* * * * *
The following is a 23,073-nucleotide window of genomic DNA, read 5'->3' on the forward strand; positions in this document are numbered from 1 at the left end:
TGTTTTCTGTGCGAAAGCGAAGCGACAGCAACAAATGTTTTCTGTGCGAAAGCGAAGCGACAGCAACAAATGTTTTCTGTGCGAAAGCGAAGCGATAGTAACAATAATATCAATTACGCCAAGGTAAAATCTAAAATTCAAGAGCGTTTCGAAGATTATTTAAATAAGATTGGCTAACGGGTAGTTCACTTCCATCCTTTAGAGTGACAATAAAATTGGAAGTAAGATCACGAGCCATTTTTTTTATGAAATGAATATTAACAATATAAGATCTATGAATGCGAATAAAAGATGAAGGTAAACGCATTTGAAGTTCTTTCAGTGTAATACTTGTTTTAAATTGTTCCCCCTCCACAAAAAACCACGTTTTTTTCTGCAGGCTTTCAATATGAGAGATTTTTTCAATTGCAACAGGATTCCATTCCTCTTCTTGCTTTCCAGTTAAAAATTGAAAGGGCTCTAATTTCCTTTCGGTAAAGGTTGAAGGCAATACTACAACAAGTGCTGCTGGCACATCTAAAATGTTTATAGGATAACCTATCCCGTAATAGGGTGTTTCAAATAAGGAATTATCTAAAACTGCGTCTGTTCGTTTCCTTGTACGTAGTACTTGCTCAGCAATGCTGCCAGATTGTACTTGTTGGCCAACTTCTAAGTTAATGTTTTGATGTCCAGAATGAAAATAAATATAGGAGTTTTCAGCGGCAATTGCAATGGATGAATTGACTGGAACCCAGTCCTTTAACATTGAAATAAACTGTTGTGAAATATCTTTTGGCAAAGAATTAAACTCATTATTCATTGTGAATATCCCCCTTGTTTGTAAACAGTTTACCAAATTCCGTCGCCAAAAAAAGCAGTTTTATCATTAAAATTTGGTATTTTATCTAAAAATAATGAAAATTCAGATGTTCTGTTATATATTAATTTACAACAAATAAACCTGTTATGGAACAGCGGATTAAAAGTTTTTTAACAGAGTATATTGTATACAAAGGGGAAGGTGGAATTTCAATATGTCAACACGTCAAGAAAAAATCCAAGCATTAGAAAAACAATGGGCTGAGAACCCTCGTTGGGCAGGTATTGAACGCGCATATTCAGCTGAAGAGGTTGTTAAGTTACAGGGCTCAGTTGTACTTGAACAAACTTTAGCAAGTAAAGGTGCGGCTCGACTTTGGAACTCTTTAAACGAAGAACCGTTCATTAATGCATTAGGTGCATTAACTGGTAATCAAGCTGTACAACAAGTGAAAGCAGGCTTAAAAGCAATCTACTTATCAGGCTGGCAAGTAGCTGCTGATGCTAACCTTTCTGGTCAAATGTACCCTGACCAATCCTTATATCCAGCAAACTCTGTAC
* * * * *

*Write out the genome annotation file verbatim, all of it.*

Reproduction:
The following is a 23,073-nucleotide window of genomic DNA, read 5'->3' on the forward strand; positions in this document are numbered from 1 at the left end:
TGTTTTCTGTGCGAAAGCGAAGCGACAGCAACAAATGTTTTCTGTGCGAAAGCGAAGCGACAGCAACAAATGTTTTCTGTGCGAAAGCGAAGCGATAGTAACAATAATATCAATTACGCCAAGGTAAAATCTAAAATTCAAGAGCGTTTCGAAGATTATTTAAATAAGATTGGCTAACGGGTAGTTCACTTCCATCCTTTAGAGTGACAATAAAATTGGAAGTAAGATCACGAGCCATTTTTTTTATGAAATGAATATTAACAATATAAGATCTATGAATGCGAATAAAAGATGAAGGTAAACGCATTTGAAGTTCTTTCAGTGTAATACTTGTTTTAAATTGTTCCCCCTCCACAAAAAACCACGTTTTTTTCTGCAGGCTTTCAATATGAGAGATTTTTTCAATTGCAACAGGATTCCATTCCTCTTCTTGCTTTCCAGTTAAAAATTGAAAGGGCTCTAATTTCCTTTCGGTAAAGGTTGAAGGCAATACTACAACAAGTGCTGCTGGCACATCTAAAATGTTTATAGGATAACCTATCCCGTAATAGGGTGTTTCAAATAAGGAATTATCTAAAACTGCGTCTGTTCGTTTCCTTGTACGTAGTACTTGCTCAGCAATGCTGCCAGATTGTACTTGTTGGCCAACTTCTAAGTTAATGTTTTGATGTCCAGAATGAAAATAAATATAGGAGTTTTCAGCGGCAATTGCAATGGATGAATTGACTGGAACCCAGTCCTTTAACATTGAAATAAACTGTTGTGAAATATCTTTTGGCAAAGAATTAAACTCATTATTCATTGTGAATATCCCCCTTGTTTGTAAACAGTTTACCAAATTCCGTCGCCAAAAAAAGCAGTTTTATCATTAAAATTTGGTATTTTATCTAAAAATAATGAAAATTCAGATGTTCTGTTATATATTAATTTACAACAAATAAACCTGTTATGGAACAGCGGATTAAAAGTTTTTTAACAGAGTATATTGTATACAAAGGGGAAGGTGGAATTTCAATATGTCAACACGTCAAGAAAAAATCCAAGCATTAGAAAAACAATGGGCTGAGAACCCTCGTTGGGCAGGTATTGAACGCGCATATTCAGCTGAAGAGGTTGTTAAGTTACAGGGCTCAGTTGTACTTGAACAAACTTTAGCAAGTAAAGGTGCGGCTCGACTTTGGAACTCTTTAAACGAAGAACCGTTCATTAATGCATTAGGTGCATTAACTGGTAATCAAGCTGTACAACAAGTGAAAGCAGGCTTAAAAGCAATCTACTTATCAGGCTGGCAAGTAGCTGCTGATGCTAACCTTTCTGGTCAAATGTACCCTGACCAATCCTTATATCCAGCAAACTCTGTAC